It's often claimed that the monarchy somehow keeps power away from politicians, but nothing could be further from the truth.
Our monarchical system means politicians, and particularly the Prime Minister, have much more power than they would in a republic.
Why? Because Britain hasn't fully made the transition from absolute monarchy to a democracy yet, so we're left with a kind of halfway house.
The Prime Minister can unilaterally use many of the powers once held by the monarch, including the power to deploy troops abroad and sign international treaties – all without parliamentary scrutiny.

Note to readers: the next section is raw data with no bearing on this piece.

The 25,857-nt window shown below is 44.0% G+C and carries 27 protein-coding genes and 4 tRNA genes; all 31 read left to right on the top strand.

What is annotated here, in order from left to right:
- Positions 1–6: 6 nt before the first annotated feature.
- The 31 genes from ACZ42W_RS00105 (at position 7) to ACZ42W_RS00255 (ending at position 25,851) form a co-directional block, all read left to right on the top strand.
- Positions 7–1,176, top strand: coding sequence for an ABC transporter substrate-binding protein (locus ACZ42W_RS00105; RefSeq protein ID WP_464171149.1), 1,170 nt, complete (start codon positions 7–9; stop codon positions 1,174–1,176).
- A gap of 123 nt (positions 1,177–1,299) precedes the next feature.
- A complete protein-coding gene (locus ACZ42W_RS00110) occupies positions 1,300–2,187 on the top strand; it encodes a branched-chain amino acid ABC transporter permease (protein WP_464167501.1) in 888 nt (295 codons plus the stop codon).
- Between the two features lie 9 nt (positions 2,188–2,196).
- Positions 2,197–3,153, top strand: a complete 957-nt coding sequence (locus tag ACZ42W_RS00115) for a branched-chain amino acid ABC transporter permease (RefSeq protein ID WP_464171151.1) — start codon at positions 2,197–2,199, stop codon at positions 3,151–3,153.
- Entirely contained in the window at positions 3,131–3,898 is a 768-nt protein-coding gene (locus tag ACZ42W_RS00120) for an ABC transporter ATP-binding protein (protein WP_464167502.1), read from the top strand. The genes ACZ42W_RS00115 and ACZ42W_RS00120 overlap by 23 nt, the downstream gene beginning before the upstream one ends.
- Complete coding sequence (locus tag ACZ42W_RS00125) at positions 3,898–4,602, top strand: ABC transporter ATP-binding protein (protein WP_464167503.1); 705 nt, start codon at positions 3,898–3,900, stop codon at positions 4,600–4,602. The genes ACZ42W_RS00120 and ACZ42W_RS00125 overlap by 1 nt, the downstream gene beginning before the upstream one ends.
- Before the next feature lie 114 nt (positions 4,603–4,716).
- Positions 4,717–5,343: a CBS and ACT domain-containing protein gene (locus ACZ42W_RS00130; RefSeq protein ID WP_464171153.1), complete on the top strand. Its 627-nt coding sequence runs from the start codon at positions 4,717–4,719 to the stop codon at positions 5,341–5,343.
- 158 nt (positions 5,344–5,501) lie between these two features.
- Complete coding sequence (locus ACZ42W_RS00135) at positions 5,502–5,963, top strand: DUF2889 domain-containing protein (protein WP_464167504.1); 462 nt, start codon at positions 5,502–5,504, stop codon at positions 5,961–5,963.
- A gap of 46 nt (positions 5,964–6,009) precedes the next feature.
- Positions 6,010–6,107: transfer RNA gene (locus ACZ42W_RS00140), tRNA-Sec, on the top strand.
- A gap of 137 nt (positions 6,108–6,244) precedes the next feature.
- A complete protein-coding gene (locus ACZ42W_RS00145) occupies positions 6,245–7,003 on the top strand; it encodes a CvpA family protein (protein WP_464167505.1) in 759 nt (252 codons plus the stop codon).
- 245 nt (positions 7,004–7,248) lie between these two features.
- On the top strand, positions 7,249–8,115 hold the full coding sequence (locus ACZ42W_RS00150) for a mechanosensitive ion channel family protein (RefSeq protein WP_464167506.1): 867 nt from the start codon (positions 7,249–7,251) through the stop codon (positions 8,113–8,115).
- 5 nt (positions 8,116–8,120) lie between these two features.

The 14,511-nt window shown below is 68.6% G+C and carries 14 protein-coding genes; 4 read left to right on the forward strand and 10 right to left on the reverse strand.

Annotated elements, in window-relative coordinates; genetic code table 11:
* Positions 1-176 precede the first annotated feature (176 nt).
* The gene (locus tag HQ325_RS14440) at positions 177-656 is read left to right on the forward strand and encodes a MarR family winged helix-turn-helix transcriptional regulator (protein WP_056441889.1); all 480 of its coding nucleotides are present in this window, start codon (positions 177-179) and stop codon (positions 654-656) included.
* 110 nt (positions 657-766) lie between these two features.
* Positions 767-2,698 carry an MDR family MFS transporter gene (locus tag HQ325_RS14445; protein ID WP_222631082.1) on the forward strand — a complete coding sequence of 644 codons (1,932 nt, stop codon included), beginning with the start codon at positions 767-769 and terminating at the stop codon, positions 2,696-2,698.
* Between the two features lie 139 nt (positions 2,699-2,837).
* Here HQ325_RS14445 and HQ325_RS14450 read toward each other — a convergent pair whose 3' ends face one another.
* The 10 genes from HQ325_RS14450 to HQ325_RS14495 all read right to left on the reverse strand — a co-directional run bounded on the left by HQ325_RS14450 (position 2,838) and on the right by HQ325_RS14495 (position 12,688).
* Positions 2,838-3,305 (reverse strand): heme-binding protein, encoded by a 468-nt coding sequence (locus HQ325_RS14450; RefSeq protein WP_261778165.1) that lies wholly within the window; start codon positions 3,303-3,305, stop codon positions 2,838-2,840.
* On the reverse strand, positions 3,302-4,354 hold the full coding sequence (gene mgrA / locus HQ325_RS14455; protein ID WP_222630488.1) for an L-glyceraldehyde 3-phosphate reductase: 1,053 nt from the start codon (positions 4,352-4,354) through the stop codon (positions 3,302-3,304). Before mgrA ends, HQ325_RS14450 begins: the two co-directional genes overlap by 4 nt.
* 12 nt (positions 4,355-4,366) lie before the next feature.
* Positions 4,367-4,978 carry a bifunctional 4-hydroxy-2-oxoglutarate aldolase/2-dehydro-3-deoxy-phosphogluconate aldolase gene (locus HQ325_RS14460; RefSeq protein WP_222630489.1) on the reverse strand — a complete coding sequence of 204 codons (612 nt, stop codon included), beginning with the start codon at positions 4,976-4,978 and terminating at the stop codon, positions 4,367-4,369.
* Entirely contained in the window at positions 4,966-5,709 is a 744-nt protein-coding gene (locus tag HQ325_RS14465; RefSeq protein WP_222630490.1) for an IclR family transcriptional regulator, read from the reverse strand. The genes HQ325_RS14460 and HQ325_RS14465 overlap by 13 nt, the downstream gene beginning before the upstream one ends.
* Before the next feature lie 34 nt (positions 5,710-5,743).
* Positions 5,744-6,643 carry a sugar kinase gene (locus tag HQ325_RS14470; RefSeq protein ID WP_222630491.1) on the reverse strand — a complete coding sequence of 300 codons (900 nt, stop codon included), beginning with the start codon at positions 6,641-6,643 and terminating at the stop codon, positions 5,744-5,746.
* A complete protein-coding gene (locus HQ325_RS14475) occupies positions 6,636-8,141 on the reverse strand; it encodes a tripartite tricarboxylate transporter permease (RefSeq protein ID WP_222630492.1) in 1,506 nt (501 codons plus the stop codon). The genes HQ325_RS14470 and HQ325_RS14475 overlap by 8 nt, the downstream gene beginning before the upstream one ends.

Meanwhile, because sovereignty rests with the Crown (for which, read the PM and Government of the day), Parliament can make or scrap any law it likes - just as kings and queens could in the past. This means our cherished rights and freedoms are always subject to the whims of politicians.
In a republic, power would rest collectively with the people, whose fundamental rights would be set out in a new constitution – a set of rules by which a country is governed. This document would also clearly define and place limits on politicians' powers.
As a further check on the power of governments, an elected and accountable head of state would act as impartial referee of the system.